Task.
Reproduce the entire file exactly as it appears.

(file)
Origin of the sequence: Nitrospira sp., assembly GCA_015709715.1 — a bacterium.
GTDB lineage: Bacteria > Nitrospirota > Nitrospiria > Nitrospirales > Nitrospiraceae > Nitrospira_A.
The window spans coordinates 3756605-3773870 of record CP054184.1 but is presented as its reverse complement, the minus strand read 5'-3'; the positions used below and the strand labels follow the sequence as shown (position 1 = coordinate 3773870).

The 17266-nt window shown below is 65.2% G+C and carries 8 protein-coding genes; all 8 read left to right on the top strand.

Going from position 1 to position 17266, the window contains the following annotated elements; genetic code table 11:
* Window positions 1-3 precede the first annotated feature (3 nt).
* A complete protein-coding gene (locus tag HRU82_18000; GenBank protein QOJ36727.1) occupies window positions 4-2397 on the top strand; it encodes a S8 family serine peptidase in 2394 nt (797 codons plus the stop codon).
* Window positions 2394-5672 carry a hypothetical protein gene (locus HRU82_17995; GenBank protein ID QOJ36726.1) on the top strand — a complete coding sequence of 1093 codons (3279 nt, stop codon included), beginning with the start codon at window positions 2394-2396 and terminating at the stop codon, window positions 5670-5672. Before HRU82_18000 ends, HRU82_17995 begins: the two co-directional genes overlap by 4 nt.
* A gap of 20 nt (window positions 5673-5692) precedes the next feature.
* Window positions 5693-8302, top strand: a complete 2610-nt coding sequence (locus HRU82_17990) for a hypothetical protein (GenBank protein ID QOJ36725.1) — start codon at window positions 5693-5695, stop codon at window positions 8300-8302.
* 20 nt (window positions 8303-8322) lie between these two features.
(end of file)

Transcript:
Origin of the sequence: Nitrospira sp., assembly GCA_015709715.1 — a bacterium.
GTDB lineage: Bacteria > Nitrospirota > Nitrospiria > Nitrospirales > Nitrospiraceae > Nitrospira_A.
The window spans coordinates 3756605-3773870 of record CP054184.1 but is presented as its reverse complement, the minus strand read 5'-3'; the positions used below and the strand labels follow the sequence as shown (position 1 = coordinate 3773870).

The 17266-nt window shown below is 65.2% G+C and carries 8 protein-coding genes; all 8 read left to right on the top strand.

Going from position 1 to position 17266, the window contains the following annotated elements; genetic code table 11:
* Window positions 1-3 precede the first annotated feature (3 nt).
* A complete protein-coding gene (locus tag HRU82_18000; GenBank protein QOJ36727.1) occupies window positions 4-2397 on the top strand; it encodes a S8 family serine peptidase in 2394 nt (797 codons plus the stop codon).
* Window positions 2394-5672 carry a hypothetical protein gene (locus HRU82_17995; GenBank protein ID QOJ36726.1) on the top strand — a complete coding sequence of 1093 codons (3279 nt, stop codon included), beginning with the start codon at window positions 2394-2396 and terminating at the stop codon, window positions 5670-5672. Before HRU82_18000 ends, HRU82_17995 begins: the two co-directional genes overlap by 4 nt.
* A gap of 20 nt (window positions 5673-5692) precedes the next feature.
* Window positions 5693-8302, top strand: a complete 2610-nt coding sequence (locus HRU82_17990) for a hypothetical protein (GenBank protein ID QOJ36725.1) — start codon at window positions 5693-5695, stop codon at window positions 8300-8302.
* 20 nt (window positions 8303-8322) lie between these two features.